Since the Founding, Supreme Court Justices have enjoyed life tenure. This helps insulate the Justices from political pressures, but it also results in unpredictable deaths and strategic retirements determining the timing of Court vacancies. In order to regularize the appointments process, a number of academics and policymakers have put forward detailed term-limits proposals. However, many of these proposals have been silent on several key design decisions, and there has been almost no empirical work assessing the impact that term limits would have on the composition of the Supreme Court.
This Article provides a framework for designing a complete term-limits proposal and develops an empirical strategy to assess the effects of instituting term limits. The framework we introduce outlines the key design features that any term-limits proposal must make, including frequently overlooked decisions like what the default would be if there is Senate inaction on a president’s nominee. The empirical strategy we develop uses simulations to assess how term-limits proposals would have shaped the Court if they had been in place over the last eighty years of American history. These simulations enable comparative assessments of term-limits proposals relative to each other and to the historical status quo of life tenure. Using these simulations, we are able to isolate the design features of existing proposals that produce significant differences in the composition of the Supreme Court. For instance, proposals that commence appointing term-limited Justices immediately could complete the transition in just sixteen years, but proposals that wait until after the sitting Justices leave the Court to appoint term-limited Justices would take an average of fifty-two years to complete the transition. Our results also reveal that term limits are likely to produce dramatic changes in the ideological composition of the Court. Most significantly, the Supreme Court had extreme ideological imbalance for sixty percent of the time since President Franklin Roosevelt’s effort to pack the Court, but any of the major term-limits proposals would have reduced the amount of time with extreme imbalance by almost half.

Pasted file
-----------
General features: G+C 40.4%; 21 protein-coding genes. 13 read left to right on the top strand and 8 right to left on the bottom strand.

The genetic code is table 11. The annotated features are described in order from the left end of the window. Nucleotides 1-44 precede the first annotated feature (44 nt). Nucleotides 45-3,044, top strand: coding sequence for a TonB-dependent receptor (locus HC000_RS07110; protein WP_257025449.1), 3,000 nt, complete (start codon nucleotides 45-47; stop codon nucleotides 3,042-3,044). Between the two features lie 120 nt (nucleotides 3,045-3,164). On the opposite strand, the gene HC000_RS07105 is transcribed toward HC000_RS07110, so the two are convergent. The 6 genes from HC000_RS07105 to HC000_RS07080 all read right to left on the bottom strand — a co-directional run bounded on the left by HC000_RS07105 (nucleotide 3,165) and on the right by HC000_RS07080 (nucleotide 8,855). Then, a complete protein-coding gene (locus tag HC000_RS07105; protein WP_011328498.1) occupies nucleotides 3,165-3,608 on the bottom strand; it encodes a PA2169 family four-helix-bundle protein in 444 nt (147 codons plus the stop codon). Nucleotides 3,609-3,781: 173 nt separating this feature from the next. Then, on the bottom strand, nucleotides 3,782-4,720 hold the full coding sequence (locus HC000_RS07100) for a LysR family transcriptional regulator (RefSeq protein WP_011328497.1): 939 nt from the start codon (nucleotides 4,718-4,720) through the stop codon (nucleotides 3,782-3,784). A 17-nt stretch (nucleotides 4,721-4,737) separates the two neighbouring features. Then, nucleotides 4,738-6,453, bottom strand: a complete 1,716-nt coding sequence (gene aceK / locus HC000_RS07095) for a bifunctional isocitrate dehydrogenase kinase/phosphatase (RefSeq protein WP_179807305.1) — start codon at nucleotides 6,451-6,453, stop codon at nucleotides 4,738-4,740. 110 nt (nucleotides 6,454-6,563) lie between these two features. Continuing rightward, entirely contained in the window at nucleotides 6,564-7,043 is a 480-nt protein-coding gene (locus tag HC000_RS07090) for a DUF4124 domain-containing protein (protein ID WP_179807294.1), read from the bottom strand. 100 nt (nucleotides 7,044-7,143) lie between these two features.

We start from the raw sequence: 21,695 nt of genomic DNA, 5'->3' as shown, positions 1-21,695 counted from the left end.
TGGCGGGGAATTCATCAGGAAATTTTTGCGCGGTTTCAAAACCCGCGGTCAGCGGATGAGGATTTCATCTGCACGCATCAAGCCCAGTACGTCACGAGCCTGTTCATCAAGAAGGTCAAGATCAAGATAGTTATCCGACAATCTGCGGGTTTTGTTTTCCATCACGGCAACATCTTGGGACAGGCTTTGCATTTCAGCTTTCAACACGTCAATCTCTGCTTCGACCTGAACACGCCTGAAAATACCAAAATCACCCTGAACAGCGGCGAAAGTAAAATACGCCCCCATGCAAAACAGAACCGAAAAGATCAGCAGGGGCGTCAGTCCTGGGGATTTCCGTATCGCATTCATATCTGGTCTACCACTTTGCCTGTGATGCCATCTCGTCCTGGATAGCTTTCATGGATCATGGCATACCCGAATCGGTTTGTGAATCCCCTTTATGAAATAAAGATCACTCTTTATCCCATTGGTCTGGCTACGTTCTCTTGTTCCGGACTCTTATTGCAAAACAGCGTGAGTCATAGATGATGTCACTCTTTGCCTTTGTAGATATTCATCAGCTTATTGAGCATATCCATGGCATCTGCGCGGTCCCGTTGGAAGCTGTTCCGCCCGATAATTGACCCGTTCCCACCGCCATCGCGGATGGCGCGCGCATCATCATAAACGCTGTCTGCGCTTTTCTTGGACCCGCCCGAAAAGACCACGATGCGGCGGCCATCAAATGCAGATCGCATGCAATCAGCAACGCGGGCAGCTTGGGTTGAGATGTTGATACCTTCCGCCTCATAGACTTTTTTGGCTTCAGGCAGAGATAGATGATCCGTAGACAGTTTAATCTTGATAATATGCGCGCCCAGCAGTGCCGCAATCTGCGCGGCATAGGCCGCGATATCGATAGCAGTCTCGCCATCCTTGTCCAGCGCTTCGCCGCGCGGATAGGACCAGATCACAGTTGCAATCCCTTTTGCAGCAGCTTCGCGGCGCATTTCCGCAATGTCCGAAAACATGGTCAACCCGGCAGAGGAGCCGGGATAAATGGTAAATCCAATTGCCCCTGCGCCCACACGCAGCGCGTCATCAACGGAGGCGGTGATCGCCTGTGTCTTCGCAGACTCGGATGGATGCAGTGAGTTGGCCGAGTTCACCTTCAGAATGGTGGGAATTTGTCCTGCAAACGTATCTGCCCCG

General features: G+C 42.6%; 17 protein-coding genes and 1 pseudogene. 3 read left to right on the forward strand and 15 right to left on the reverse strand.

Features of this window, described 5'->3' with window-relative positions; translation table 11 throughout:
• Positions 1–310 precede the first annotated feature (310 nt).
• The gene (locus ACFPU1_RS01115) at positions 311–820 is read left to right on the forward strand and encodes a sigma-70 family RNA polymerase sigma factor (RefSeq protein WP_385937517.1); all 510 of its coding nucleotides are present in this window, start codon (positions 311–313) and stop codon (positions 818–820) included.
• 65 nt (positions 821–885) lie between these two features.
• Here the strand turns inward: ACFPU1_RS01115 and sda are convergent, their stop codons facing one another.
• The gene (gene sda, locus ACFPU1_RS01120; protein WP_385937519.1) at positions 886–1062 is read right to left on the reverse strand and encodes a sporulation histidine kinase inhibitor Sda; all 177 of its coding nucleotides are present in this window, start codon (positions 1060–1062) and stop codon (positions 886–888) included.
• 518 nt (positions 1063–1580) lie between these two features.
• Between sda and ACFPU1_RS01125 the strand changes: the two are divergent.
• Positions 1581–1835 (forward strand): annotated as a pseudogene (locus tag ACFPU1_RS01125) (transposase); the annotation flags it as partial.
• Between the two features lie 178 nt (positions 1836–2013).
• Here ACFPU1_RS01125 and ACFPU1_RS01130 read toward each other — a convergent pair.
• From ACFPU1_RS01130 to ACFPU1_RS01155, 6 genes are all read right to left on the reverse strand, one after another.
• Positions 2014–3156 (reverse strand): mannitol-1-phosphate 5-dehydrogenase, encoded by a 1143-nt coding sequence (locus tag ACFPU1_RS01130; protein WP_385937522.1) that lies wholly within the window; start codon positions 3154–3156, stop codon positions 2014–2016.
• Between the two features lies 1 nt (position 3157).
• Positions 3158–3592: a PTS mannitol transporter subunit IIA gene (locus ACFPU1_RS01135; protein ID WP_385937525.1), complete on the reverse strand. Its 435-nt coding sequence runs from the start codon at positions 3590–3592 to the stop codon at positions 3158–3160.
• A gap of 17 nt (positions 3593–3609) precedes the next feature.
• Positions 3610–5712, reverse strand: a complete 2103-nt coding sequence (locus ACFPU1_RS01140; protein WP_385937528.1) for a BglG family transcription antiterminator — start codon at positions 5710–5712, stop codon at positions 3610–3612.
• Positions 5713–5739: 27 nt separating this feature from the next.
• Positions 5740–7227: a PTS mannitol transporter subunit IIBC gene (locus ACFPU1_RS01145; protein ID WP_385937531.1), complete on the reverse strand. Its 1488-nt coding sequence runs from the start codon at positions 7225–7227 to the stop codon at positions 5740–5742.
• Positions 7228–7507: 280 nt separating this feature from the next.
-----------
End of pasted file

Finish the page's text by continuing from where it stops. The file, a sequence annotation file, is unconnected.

* Professor of Law, University of Chicago Law School. J.D. 2013, Ph.D. 2013, A.M. 2012, Harvard University. M.A., B.A. Yale University, 2007.
† Treiman Professor of Law, Washington University in St. Louis. J.D. Harvard University 2008, A.B. Duke University 2004.
‡ Associate Professor of Law, Washington University in St. Louis. Ph.D., 2015, Cornell University. J.D. 2011, Washington University. B.S.E. 2008, Grand Valley State University.
†† Professor of Public Policy, Harvard Kennedy School. Ph.D. 2012, A.M. 2011, A.B. 2000, Harvard University. J.D. 2004, Stanford University. For helpful conversations and comments, we are grateful to Gabe Roth and participants at workshops at the University of Chicago Law School, Washington University School of Law, NYU Law School, and the American Law & Economics Association Annual Meeting.